The universe is kind of an impossible object. It has an inside but no outside; it’s a one-sided coin. This Möbius architecture presents a unique challenge for cosmologists, who find themselves in the awkward position of being stuck inside the very system they’re trying to comprehend.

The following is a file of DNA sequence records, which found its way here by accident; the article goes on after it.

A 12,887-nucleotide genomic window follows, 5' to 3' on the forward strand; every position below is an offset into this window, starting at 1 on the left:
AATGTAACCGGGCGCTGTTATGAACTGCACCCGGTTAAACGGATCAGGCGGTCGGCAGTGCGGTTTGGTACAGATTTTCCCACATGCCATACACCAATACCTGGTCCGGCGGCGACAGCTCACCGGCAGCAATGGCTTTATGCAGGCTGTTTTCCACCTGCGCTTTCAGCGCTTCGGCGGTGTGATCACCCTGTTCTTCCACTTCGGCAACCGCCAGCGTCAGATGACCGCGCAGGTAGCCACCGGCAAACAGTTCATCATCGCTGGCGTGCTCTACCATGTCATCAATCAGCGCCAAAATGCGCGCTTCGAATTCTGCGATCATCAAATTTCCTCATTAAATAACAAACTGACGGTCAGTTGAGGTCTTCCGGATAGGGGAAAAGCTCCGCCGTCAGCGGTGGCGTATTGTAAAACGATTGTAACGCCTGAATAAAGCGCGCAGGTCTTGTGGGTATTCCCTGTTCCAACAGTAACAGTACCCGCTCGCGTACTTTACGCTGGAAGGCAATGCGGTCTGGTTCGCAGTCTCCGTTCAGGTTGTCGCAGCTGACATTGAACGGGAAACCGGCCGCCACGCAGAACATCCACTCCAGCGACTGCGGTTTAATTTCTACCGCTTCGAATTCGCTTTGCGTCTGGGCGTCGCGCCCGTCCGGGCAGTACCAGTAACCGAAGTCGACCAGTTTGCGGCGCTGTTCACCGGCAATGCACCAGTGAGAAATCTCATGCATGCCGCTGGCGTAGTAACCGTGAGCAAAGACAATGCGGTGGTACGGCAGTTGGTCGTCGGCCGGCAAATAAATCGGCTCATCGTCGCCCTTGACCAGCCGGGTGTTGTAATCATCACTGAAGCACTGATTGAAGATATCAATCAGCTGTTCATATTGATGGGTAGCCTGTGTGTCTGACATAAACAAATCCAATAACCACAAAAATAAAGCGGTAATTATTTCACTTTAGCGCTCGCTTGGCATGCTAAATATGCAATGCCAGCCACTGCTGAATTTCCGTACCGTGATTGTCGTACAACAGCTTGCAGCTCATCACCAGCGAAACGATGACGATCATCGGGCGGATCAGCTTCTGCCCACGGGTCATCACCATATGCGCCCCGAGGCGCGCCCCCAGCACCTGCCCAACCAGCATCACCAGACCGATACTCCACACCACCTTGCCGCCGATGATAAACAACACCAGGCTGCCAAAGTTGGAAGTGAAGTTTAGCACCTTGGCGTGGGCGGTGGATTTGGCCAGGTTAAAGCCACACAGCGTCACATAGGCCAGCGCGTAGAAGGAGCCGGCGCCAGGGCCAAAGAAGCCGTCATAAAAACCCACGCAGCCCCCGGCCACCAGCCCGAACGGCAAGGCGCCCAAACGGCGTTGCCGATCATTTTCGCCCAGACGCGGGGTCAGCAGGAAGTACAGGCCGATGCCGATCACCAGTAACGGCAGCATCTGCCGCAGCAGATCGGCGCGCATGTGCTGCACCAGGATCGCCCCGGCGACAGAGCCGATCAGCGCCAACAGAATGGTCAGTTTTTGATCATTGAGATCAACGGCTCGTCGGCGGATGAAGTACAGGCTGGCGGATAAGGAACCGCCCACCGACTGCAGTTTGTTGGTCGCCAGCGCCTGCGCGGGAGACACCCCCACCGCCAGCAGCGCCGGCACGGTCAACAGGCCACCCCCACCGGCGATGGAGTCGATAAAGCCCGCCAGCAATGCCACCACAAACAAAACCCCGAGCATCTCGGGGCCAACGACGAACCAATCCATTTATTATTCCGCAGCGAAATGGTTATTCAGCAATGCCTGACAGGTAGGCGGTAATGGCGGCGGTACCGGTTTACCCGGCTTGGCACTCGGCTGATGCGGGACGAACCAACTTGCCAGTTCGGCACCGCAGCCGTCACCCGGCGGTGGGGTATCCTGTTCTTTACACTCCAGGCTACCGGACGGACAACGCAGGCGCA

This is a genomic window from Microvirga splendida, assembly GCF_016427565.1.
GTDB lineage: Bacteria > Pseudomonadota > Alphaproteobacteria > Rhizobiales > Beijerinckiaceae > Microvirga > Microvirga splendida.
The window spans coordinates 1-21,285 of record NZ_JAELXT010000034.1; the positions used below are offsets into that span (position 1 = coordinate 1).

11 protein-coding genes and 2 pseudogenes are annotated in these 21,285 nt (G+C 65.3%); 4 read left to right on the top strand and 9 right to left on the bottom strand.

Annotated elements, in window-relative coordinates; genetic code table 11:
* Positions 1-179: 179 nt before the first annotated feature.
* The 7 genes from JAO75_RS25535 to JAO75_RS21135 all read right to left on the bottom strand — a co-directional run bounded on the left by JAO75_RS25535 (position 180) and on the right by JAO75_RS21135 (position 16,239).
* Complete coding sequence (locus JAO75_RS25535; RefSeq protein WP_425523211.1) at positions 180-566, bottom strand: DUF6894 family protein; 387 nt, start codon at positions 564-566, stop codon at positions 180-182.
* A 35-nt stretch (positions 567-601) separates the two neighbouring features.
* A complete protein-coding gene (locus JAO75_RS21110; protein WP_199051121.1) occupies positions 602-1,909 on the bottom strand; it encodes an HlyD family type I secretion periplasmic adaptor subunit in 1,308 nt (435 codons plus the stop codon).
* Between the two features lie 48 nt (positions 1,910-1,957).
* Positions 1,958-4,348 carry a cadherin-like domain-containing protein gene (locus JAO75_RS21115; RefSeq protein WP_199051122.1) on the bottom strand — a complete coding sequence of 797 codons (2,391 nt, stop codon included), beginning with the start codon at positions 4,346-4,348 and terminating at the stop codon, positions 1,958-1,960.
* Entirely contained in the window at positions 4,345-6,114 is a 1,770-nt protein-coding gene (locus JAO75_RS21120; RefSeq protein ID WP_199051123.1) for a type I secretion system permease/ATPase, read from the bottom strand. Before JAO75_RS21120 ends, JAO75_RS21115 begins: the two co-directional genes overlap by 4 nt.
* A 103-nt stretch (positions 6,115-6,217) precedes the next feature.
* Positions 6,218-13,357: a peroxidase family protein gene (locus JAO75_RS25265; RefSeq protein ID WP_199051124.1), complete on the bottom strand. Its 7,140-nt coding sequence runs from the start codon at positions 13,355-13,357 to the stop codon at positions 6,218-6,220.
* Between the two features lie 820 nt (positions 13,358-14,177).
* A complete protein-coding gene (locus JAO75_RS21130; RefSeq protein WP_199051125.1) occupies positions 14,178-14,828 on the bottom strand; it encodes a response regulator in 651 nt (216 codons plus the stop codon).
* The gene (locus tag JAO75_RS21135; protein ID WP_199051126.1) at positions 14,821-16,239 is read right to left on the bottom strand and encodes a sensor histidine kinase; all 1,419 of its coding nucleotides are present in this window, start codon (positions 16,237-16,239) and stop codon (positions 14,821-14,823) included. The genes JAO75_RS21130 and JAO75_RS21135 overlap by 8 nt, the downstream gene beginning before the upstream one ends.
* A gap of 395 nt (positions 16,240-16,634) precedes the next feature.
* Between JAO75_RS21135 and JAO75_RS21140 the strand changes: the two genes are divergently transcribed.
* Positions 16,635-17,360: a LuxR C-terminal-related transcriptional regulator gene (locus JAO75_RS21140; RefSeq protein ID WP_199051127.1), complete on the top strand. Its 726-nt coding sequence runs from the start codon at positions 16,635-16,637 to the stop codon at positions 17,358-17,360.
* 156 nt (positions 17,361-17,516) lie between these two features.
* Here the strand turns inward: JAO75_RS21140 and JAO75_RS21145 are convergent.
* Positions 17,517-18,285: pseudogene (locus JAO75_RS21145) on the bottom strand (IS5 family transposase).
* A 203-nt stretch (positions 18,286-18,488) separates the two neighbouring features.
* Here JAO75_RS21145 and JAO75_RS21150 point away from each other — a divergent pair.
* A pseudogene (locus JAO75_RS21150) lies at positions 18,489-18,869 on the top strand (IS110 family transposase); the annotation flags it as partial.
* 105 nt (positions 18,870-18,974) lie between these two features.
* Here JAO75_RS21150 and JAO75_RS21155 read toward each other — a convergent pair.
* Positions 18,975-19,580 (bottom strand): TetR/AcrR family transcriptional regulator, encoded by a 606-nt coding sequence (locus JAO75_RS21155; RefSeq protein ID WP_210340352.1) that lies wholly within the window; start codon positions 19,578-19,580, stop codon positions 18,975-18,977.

It’s a situation that Lee Smolin has been thinking about for most of his career. A physicist at the Perimeter Institute for Theoretical Physics in Waterloo, Canada, Smolin works at the knotty intersection of quantum mechanics, relativity and cosmology. Don’t let his soft voice and quiet demeanor fool you—he’s known as a rebellious thinker and has always followed his own path. In the 1960s Smolin dropped out of high school, played in a rock band called Ideoplastos, and published an underground newspaper. Wanting to build geodesic domes like R. Buckminster Fuller, Smolin taught himself advanced mathematics—the same kind of math, it turned out, that you need to play with Einstein’s equations of general relativity. The moment he realized this was the moment he became a physicist. He studied at Harvard University and took a position at the Institute for Advanced Study in Princeton, New Jersey, eventually becoming a founding faculty member at the Perimeter Institute.